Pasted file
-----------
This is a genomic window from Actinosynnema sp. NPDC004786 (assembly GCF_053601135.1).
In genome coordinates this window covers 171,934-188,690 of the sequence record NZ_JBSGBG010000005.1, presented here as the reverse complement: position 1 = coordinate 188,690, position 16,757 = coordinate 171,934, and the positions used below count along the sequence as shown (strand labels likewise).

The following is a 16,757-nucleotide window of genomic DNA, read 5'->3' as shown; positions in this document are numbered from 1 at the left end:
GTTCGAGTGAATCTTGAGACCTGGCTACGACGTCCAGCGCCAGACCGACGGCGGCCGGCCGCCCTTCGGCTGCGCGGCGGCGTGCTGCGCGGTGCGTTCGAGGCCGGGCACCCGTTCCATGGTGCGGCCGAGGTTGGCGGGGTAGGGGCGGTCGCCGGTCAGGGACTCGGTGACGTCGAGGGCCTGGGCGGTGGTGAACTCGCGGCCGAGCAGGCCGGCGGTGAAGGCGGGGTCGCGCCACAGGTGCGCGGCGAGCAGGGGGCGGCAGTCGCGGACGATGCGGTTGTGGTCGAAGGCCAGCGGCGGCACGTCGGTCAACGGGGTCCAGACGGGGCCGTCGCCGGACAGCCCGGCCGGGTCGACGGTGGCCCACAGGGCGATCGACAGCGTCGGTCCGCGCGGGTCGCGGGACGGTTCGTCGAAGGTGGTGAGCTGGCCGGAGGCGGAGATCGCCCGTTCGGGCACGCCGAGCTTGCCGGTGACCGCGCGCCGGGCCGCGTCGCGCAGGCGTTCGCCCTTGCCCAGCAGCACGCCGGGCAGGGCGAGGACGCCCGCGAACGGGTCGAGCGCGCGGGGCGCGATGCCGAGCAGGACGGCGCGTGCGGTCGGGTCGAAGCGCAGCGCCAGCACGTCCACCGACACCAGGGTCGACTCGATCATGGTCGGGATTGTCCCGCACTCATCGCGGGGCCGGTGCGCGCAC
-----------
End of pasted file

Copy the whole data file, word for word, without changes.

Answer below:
This is a genomic window from Actinosynnema sp. NPDC004786 (assembly GCF_053601135.1).
In genome coordinates this window covers 171,934-188,690 of the sequence record NZ_JBSGBG010000005.1, presented here as the reverse complement: position 1 = coordinate 188,690, position 16,757 = coordinate 171,934, and the positions used below count along the sequence as shown (strand labels likewise).

The following is a 16,757-nucleotide window of genomic DNA, read 5'->3' as shown; positions in this document are numbered from 1 at the left end:
GTTCGAGTGAATCTTGAGACCTGGCTACGACGTCCAGCGCCAGACCGACGGCGGCCGGCCGCCCTTCGGCTGCGCGGCGGCGTGCTGCGCGGTGCGTTCGAGGCCGGGCACCCGTTCCATGGTGCGGCCGAGGTTGGCGGGGTAGGGGCGGTCGCCGGTCAGGGACTCGGTGACGTCGAGGGCCTGGGCGGTGGTGAACTCGCGGCCGAGCAGGCCGGCGGTGAAGGCGGGGTCGCGCCACAGGTGCGCGGCGAGCAGGGGGCGGCAGTCGCGGACGATGCGGTTGTGGTCGAAGGCCAGCGGCGGCACGTCGGTCAACGGGGTCCAGACGGGGCCGTCGCCGGACAGCCCGGCCGGGTCGACGGTGGCCCACAGGGCGATCGACAGCGTCGGTCCGCGCGGGTCGCGGGACGGTTCGTCGAAGGTGGTGAGCTGGCCGGAGGCGGAGATCGCCCGTTCGGGCACGCCGAGCTTGCCGGTGACCGCGCGCCGGGCCGCGTCGCGCAGGCGTTCGCCCTTGCCCAGCAGCACGCCGGGCAGGGCGAGGACGCCCGCGAACGGGTCGAGCGCGCGGGGCGCGATGCCGAGCAGGACGGCGCGTGCGGTCGGGTCGAAGCGCAGCGCCAGCACGTCCACCGACACCAGGGTCGACTCGATCATGGTCGGGATTGTCCCGCACTCATCGCGGGGCCGGTGCGCGCAC